# Geometry Processing Geometry Processing 6

## 21. ST_OrientedEnvelope

ST_OrientedEnvelope - Returns a minimum rotating rectangle containing a geometry.

### 21.1. Summary

```geometry ST_OrientedEnvelope( geometry geom );
```

### 21.2. Description

Returns the smallest rotating rectangle containing a geometry. Note that there may be more than one minimum rotating rectangle. A Point or LineString may be returned in the case of degenerate input.

### 21.3. Samples

```SELECT ST_AsText(ST_OrientedEnvelope('MULTIPOINT ((0 0), (-1 -1), (3 2))'));
```
st_astext
POLYGON((3 2,2.88 2.16,-1.12 -0.84,-1 -1,3 2))
```SELECT ST_AsText(ST_OrientedEnvelope(ST_Collect(ST_GeomFromText('LINESTRING(55 75,125 150)'),ST_Point(20, 80)))) As wktenv;
```
wktenv
POLYGON((19.9999999999997 79.9999999999999,33.0769230769229 60.3846153846152,138.076923076924 130.384615384616,125.000000000001 150.000000000001,19.9999999999997 79.9999999999999))

## 22. ST_Polygonize

ST_Polygonize - Aggregation. Create a GeometryCollection containing possible polygons made up of a set of geometric lines.

### 22.1. Summary

```geometry ST_Polygonize(geometry set geomfield);
geometry ST_Polygonize(geometry[] geom_array);
```

### 22.2. Description

Create a GeometryCollection containing possible polygons made up of a set of geometric lines.

• Geometry collections are often difficult to handle with third-party tools, so ST_Polygonize Binding ST_Dump dumps a polygon as a single polygon.
• The input line must have the correct point for this function to work properly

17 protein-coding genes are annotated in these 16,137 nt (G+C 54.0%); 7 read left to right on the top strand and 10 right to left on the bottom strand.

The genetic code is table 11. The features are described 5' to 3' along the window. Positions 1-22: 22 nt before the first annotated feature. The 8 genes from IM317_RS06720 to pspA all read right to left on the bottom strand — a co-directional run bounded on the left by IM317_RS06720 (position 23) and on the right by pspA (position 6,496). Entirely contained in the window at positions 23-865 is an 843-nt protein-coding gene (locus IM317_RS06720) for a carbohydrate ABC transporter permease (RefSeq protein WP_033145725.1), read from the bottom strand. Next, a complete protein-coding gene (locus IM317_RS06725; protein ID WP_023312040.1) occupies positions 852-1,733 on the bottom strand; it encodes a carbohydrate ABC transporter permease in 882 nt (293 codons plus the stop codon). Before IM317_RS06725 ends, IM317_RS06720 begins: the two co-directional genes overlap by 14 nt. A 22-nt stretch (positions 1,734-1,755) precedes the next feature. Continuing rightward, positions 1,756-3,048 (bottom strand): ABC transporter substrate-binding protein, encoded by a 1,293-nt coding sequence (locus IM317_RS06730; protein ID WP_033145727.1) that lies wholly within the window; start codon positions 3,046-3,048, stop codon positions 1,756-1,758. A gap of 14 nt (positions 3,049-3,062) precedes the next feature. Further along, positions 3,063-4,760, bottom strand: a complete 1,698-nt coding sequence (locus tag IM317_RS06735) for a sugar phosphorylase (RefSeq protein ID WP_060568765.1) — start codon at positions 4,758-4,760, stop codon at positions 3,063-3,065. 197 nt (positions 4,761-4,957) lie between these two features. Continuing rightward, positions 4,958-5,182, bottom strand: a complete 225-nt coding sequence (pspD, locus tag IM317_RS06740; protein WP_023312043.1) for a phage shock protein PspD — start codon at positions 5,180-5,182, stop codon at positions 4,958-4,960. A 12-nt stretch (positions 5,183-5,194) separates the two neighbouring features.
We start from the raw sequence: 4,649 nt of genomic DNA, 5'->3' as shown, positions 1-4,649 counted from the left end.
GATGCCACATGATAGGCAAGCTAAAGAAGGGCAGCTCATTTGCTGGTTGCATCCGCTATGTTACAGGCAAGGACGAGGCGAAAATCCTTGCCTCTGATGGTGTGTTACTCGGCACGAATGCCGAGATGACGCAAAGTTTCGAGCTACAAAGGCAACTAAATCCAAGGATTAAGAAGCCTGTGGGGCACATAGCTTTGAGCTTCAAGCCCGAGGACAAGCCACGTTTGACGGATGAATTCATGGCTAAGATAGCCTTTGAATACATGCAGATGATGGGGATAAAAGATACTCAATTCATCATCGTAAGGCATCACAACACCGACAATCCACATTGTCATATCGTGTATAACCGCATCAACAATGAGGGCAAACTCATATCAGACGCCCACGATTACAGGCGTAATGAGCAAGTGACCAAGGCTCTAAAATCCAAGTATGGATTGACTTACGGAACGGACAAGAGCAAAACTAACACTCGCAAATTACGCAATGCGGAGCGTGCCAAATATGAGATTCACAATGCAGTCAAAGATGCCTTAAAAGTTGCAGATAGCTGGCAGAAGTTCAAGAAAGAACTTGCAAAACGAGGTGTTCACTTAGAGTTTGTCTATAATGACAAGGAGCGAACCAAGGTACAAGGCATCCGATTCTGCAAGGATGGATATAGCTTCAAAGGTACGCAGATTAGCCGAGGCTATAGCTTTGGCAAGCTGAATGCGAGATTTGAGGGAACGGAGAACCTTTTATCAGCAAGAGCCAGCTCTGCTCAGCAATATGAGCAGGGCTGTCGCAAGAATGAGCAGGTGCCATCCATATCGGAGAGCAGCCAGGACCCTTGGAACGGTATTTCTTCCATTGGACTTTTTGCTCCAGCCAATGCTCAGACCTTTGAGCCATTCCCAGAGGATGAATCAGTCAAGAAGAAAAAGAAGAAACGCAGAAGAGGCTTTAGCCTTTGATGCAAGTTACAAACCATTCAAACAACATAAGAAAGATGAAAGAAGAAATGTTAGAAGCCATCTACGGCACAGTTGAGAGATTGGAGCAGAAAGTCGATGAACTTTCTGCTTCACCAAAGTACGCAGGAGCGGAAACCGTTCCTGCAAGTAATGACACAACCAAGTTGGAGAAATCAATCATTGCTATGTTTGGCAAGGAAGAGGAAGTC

### 22.3. Samples

```SELECT ST_AsEWKT(ST_Polygonize(the_geom_4269)) As geomtextrep FROM (SELECT the_geom_4269 FROM ma.suffolk_edges ORDER BY tlid LIMIT 45) As foo;
```
geomtextrep
SRID=4269;GEOMETRYCOLLECTION(POLYGON((-71.040878 42.285678,-71.040943 42.2856,-71.04096 42.285752,-71.040878 42.285678)),POLYGON((-71.17166 42.353675,-71.172026 42.354044,-71.17239 42.354358,-71.171794 42.354971,-71.170511 42.354855,-71.17112 42.354238,-71.17166 42.353675)))
• Using ST_Dump dumps polygonized gems into a single polygon
```SELECT ST_AsEWKT((ST_Dump(foofoo.polycoll)).geom) As geomtextrep FROM (SELECT ST_Polygonize(the_geom_4269) As polycoll FROM (SELECT the_geom_4269 FROM ma.suffolk_edges ORDER BY tlid LIMIT 45) As foo) As foofoo;
```
geomtextrep
SRID=4269;POLYGON((-71.040878 42.285678,-71.040943 42.2856,-71.04096 42.285752,-71.040878 42.285678))
SRID=4269;POLYGON((-71.17166 42.353675,-71.172026 42.354044,-71.17239 42.354358,-71.171794 42.354971,-71.170511 42.354855,-71.17112 42.354238,-71.17166 42.353675))

## 23. ST_Node

ST_Node - Node is a set of line strings.

### 23.1. Summary

```geometry ST_Node(geometry geom);
```

### 23.2. Description

Full Node: Use the row string collection of as few nodes as possible while preserving all input nodes.

• Due to a bug before 3.3.1 in GEOS, this function cannot execute node self-intersections. This is fixed in GEOS 3.3.2 or later.
• This function uses GEOSNode internally instead of GEOSUnaryUnion. This may result in a different order and direction of line strings than Postgis < 2.4.

### 23.3. Samples

```SELECT ST_AsText(ST_Node('LINESTRINGZ(0 0 0, 10 10 10, 0 10 5, 10 0 3)'::geometry)) As output;
```
output
MULTILINESTRING Z ((0 0 0,5 5 4.5),(5 5 4.5,10 10 10,0 10 5,5 5 4.5),(5 5 4.5,10 0 3))

## 24. ST_OffsetCurve

ST_OffsetCurve - Returns an offset line for a given distance and edge from an input line. Used to calculate parallel lines about centerlines